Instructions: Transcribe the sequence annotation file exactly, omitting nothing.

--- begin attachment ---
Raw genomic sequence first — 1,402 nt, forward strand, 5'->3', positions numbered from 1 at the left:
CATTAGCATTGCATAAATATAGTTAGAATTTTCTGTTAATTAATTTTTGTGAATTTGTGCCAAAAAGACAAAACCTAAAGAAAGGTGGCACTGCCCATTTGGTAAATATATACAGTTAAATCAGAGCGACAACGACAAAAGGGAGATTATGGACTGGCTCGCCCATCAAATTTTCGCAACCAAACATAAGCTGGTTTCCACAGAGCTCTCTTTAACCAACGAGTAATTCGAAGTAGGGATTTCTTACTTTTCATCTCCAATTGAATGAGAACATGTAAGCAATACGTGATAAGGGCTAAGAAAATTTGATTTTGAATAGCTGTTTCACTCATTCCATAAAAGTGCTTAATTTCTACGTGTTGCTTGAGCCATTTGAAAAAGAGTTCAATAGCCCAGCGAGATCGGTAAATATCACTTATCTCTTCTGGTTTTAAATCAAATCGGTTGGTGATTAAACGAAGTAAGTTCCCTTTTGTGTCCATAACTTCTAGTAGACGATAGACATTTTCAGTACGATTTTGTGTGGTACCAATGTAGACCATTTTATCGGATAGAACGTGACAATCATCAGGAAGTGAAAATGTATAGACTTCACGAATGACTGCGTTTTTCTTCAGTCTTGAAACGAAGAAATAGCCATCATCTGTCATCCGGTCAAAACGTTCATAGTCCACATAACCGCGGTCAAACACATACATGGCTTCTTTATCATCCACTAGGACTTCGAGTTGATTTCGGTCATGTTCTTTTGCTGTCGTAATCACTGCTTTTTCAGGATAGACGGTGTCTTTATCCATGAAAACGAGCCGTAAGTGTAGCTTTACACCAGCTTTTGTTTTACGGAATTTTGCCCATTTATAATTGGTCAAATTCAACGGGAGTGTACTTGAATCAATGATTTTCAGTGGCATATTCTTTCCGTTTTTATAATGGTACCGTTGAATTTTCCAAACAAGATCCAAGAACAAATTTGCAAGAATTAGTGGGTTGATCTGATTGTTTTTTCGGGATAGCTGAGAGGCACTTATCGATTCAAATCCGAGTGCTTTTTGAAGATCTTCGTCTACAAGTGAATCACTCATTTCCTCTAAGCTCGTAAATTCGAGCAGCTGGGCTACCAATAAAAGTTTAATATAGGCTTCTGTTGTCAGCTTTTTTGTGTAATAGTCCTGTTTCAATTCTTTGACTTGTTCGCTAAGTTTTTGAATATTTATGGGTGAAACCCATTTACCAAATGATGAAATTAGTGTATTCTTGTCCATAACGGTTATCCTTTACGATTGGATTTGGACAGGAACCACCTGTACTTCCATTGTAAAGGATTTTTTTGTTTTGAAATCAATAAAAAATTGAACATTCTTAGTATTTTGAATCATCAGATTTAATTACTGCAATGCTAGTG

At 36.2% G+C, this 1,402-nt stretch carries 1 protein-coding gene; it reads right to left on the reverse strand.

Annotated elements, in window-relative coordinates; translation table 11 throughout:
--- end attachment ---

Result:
Raw genomic sequence first — 1,402 nt, forward strand, 5'->3', positions numbered from 1 at the left:
CATTAGCATTGCATAAATATAGTTAGAATTTTCTGTTAATTAATTTTTGTGAATTTGTGCCAAAAAGACAAAACCTAAAGAAAGGTGGCACTGCCCATTTGGTAAATATATACAGTTAAATCAGAGCGACAACGACAAAAGGGAGATTATGGACTGGCTCGCCCATCAAATTTTCGCAACCAAACATAAGCTGGTTTCCACAGAGCTCTCTTTAACCAACGAGTAATTCGAAGTAGGGATTTCTTACTTTTCATCTCCAATTGAATGAGAACATGTAAGCAATACGTGATAAGGGCTAAGAAAATTTGATTTTGAATAGCTGTTTCACTCATTCCATAAAAGTGCTTAATTTCTACGTGTTGCTTGAGCCATTTGAAAAAGAGTTCAATAGCCCAGCGAGATCGGTAAATATCACTTATCTCTTCTGGTTTTAAATCAAATCGGTTGGTGATTAAACGAAGTAAGTTCCCTTTTGTGTCCATAACTTCTAGTAGACGATAGACATTTTCAGTACGATTTTGTGTGGTACCAATGTAGACCATTTTATCGGATAGAACGTGACAATCATCAGGAAGTGAAAATGTATAGACTTCACGAATGACTGCGTTTTTCTTCAGTCTTGAAACGAAGAAATAGCCATCATCTGTCATCCGGTCAAAACGTTCATAGTCCACATAACCGCGGTCAAACACATACATGGCTTCTTTATCATCCACTAGGACTTCGAGTTGATTTCGGTCATGTTCTTTTGCTGTCGTAATCACTGCTTTTTCAGGATAGACGGTGTCTTTATCCATGAAAACGAGCCGTAAGTGTAGCTTTACACCAGCTTTTGTTTTACGGAATTTTGCCCATTTATAATTGGTCAAATTCAACGGGAGTGTACTTGAATCAATGATTTTCAGTGGCATATTCTTTCCGTTTTTATAATGGTACCGTTGAATTTTCCAAACAAGATCCAAGAACAAATTTGCAAGAATTAGTGGGTTGATCTGATTGTTTTTTCGGGATAGCTGAGAGGCACTTATCGATTCAAATCCGAGTGCTTTTTGAAGATCTTCGTCTACAAGTGAATCACTCATTTCCTCTAAGCTCGTAAATTCGAGCAGCTGGGCTACCAATAAAAGTTTAATATAGGCTTCTGTTGTCAGCTTTTTTGTGTAATAGTCCTGTTTCAATTCTTTGACTTGTTCGCTAAGTTTTTGAATATTTATGGGTGAAACCCATTTACCAAATGATGAAATTAGTGTATTCTTGTCCATAACGGTTATCCTTTACGATTGGATTTGGACAGGAACCACCTGTACTTCCATTGTAAAGGATTTTTTTGTTTTGAAATCAATAAAAAATTGAACATTCTTAGTATTTTGAATCATCAGATTTAATTACTGCAATGCTAGTG

At 36.2% G+C, this 1,402-nt stretch carries 1 protein-coding gene; it reads right to left on the reverse strand.

Annotated elements, in window-relative coordinates; translation table 11 throughout: